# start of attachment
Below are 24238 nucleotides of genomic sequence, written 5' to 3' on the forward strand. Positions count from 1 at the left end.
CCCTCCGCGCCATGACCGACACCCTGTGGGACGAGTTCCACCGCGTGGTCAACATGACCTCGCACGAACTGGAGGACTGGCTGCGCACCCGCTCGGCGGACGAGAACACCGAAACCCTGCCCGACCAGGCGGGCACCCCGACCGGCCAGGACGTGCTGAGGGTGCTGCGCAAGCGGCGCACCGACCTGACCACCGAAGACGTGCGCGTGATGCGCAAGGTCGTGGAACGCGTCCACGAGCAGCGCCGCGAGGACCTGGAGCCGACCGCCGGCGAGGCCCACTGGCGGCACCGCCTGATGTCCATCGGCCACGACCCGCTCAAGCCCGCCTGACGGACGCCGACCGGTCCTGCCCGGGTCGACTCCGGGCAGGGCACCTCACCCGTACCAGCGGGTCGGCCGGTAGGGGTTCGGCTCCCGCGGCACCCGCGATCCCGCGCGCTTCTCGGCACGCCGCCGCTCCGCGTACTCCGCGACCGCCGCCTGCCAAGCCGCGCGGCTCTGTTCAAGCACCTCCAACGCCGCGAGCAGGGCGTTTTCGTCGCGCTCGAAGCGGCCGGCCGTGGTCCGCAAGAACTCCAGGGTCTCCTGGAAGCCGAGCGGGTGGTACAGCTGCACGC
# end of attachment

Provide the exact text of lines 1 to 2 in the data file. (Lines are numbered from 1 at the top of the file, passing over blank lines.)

Below are 24238 nucleotides of genomic sequence, written 5' to 3' on the forward strand. Positions count from 1 at the left end.
CCCTCCGCGCCATGACCGACACCCTGTGGGACGAGTTCCACCGCGTGGTCAACATGACCTCGCACGAACTGGAGGACTGGCTGCGCACCCGCTCGGCGGACGAGAACACCGAAACCCTGCCCGACCAGGCGGGCACCCCGACCGGCCAGGACGTGCTGAGGGTGCTGCGCAAGCGGCGCACCGACCTGACCACCGAAGACGTGCGCGTGATGCGCAAGGTCGTGGAACGCGTCCACGAGCAGCGCCGCGAGGACCTGGAGCCGACCGCCGGCGAGGCCCACTGGCGGCACCGCCTGATGTCCATCGGCCACGACCCGCTCAAGCCCGCCTGACGGACGCCGACCGGTCCTGCCCGGGTCGACTCCGGGCAGGGCACCTCACCCGTACCAGCGGGTCGGCCGGTAGGGGTTCGGCTCCCGCGGCACCCGCGATCCCGCGCGCTTCTCGGCACGCCGCCGCTCCGCGTACTCCGCGACCGCCGCCTGCCAAGCCGCGCGGCTCTGTTCAAGCACCTCCAACGCCGCGAGCAGGGCGTTTTCGTCGCGCTCGAAGCGGCCGGCCGTGGTCCGCAAGAACTCCAGGGTCTCCTGGAAGCCGAGCGGGTGGTACAGCTGCACGC